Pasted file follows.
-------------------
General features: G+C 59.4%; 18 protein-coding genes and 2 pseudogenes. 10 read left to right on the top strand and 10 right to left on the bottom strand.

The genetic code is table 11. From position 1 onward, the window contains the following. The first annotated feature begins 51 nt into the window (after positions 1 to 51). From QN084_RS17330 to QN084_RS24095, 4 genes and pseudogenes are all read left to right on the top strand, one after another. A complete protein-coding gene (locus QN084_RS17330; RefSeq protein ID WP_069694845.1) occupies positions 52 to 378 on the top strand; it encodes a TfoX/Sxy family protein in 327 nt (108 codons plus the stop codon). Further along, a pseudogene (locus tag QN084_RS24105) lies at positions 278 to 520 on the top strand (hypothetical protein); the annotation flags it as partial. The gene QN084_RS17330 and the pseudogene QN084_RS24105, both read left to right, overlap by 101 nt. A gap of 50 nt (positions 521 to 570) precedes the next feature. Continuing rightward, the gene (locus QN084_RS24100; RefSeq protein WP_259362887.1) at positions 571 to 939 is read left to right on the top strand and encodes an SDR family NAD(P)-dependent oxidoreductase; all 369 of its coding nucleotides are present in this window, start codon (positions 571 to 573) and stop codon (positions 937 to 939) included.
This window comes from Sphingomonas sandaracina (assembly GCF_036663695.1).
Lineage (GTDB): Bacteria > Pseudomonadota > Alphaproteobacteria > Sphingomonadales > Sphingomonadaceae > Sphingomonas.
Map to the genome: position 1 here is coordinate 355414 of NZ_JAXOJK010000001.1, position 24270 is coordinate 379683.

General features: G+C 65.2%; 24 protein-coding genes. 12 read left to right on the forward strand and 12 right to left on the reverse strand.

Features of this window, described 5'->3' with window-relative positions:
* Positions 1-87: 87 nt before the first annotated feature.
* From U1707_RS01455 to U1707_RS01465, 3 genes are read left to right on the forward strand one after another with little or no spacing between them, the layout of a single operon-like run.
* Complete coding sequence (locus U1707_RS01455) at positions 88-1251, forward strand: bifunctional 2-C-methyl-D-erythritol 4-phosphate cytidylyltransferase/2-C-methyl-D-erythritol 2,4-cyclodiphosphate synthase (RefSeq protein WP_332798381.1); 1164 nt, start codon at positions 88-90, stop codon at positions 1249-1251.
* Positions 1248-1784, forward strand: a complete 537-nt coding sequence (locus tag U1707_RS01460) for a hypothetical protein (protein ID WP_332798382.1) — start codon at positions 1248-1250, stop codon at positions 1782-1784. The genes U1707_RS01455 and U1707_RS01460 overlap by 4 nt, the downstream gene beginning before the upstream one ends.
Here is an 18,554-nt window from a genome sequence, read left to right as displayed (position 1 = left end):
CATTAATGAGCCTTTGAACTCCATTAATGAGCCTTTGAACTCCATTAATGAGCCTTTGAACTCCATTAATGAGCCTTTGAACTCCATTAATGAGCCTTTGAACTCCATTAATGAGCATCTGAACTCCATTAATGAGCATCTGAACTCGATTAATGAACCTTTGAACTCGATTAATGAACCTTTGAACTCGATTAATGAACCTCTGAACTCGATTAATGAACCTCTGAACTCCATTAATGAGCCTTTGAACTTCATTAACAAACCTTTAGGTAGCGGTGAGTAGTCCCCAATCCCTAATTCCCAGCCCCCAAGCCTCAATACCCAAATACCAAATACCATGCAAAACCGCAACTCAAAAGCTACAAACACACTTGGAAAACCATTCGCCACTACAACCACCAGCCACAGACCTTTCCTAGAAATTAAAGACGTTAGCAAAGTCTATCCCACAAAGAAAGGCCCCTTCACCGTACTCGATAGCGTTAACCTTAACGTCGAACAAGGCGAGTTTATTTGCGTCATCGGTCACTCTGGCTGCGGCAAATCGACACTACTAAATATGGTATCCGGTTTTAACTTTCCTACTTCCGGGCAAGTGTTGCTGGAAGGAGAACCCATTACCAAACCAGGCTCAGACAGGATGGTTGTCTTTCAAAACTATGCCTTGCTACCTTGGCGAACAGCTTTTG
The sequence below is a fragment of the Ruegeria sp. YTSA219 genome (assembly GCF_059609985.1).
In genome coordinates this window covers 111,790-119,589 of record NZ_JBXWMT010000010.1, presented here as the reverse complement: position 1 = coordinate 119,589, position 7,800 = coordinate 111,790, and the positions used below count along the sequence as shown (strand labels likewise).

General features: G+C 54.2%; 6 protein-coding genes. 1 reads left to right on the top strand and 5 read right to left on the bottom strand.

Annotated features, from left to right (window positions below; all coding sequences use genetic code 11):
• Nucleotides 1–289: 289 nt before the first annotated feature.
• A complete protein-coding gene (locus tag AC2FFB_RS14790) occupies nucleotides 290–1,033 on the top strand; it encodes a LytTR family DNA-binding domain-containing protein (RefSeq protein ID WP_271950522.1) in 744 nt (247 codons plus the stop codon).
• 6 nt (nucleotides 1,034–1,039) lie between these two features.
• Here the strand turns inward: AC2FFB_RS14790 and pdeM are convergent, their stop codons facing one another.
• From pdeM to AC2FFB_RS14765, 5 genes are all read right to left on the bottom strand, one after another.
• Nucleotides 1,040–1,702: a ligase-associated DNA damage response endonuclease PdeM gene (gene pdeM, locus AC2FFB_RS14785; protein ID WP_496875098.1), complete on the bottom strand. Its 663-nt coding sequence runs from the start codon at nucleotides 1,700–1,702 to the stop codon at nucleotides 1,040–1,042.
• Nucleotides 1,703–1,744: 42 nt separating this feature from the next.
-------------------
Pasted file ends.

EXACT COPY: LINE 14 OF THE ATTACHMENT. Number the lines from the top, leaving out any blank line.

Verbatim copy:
The sequence below is a fragment of the Ruegeria sp. YTSA219 genome (assembly GCF_059609985.1).